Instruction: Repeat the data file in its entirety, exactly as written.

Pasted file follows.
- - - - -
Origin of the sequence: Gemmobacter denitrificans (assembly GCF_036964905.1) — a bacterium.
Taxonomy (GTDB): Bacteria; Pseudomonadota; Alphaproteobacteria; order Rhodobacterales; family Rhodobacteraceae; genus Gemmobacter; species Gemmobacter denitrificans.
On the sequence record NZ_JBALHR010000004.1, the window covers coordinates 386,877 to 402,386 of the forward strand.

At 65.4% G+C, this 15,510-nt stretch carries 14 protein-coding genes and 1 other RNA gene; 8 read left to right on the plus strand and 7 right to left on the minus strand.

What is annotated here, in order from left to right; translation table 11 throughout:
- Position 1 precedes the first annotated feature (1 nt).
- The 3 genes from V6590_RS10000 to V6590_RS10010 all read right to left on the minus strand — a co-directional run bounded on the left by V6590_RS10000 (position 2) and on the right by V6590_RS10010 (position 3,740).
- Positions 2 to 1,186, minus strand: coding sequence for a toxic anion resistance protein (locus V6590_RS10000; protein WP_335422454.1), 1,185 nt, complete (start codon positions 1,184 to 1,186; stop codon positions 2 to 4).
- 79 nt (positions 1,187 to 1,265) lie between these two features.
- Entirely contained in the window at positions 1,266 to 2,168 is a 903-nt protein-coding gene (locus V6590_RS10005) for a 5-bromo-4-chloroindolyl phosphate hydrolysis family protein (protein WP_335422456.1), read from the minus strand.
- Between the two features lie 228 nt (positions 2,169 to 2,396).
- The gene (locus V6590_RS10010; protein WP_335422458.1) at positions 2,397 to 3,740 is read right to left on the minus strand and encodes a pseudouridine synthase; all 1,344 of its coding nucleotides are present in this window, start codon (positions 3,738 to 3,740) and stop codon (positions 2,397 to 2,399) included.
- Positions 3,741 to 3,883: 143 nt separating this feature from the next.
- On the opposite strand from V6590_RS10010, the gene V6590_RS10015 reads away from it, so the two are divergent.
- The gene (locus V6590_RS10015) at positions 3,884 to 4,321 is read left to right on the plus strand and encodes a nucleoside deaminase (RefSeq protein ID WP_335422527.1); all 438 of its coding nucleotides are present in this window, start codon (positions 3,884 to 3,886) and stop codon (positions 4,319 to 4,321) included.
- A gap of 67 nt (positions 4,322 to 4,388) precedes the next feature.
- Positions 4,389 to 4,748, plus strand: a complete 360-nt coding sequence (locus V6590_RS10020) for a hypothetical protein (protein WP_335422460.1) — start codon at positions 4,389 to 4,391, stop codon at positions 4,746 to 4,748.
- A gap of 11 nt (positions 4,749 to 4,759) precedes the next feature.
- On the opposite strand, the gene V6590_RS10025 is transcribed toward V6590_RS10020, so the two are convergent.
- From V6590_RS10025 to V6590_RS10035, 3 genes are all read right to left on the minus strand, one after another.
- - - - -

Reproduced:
Origin of the sequence: Gemmobacter denitrificans (assembly GCF_036964905.1) — a bacterium.
Taxonomy (GTDB): Bacteria; Pseudomonadota; Alphaproteobacteria; order Rhodobacterales; family Rhodobacteraceae; genus Gemmobacter; species Gemmobacter denitrificans.
On the sequence record NZ_JBALHR010000004.1, the window covers coordinates 386,877 to 402,386 of the forward strand.

At 65.4% G+C, this 15,510-nt stretch carries 14 protein-coding genes and 1 other RNA gene; 8 read left to right on the plus strand and 7 right to left on the minus strand.

What is annotated here, in order from left to right; translation table 11 throughout:
- Position 1 precedes the first annotated feature (1 nt).
- The 3 genes from V6590_RS10000 to V6590_RS10010 all read right to left on the minus strand — a co-directional run bounded on the left by V6590_RS10000 (position 2) and on the right by V6590_RS10010 (position 3,740).
- Positions 2 to 1,186, minus strand: coding sequence for a toxic anion resistance protein (locus V6590_RS10000; protein WP_335422454.1), 1,185 nt, complete (start codon positions 1,184 to 1,186; stop codon positions 2 to 4).
- 79 nt (positions 1,187 to 1,265) lie between these two features.
- Entirely contained in the window at positions 1,266 to 2,168 is a 903-nt protein-coding gene (locus V6590_RS10005) for a 5-bromo-4-chloroindolyl phosphate hydrolysis family protein (protein WP_335422456.1), read from the minus strand.
- Between the two features lie 228 nt (positions 2,169 to 2,396).
- The gene (locus V6590_RS10010; protein WP_335422458.1) at positions 2,397 to 3,740 is read right to left on the minus strand and encodes a pseudouridine synthase; all 1,344 of its coding nucleotides are present in this window, start codon (positions 3,738 to 3,740) and stop codon (positions 2,397 to 2,399) included.
- Positions 3,741 to 3,883: 143 nt separating this feature from the next.
- On the opposite strand from V6590_RS10010, the gene V6590_RS10015 reads away from it, so the two are divergent.
- The gene (locus V6590_RS10015) at positions 3,884 to 4,321 is read left to right on the plus strand and encodes a nucleoside deaminase (RefSeq protein ID WP_335422527.1); all 438 of its coding nucleotides are present in this window, start codon (positions 3,884 to 3,886) and stop codon (positions 4,319 to 4,321) included.
- A gap of 67 nt (positions 4,322 to 4,388) precedes the next feature.
- Positions 4,389 to 4,748, plus strand: a complete 360-nt coding sequence (locus V6590_RS10020) for a hypothetical protein (protein WP_335422460.1) — start codon at positions 4,389 to 4,391, stop codon at positions 4,746 to 4,748.
- A gap of 11 nt (positions 4,749 to 4,759) precedes the next feature.
- On the opposite strand, the gene V6590_RS10025 is transcribed toward V6590_RS10020, so the two are convergent.
- From V6590_RS10025 to V6590_RS10035, 3 genes are all read right to left on the minus strand, one after another.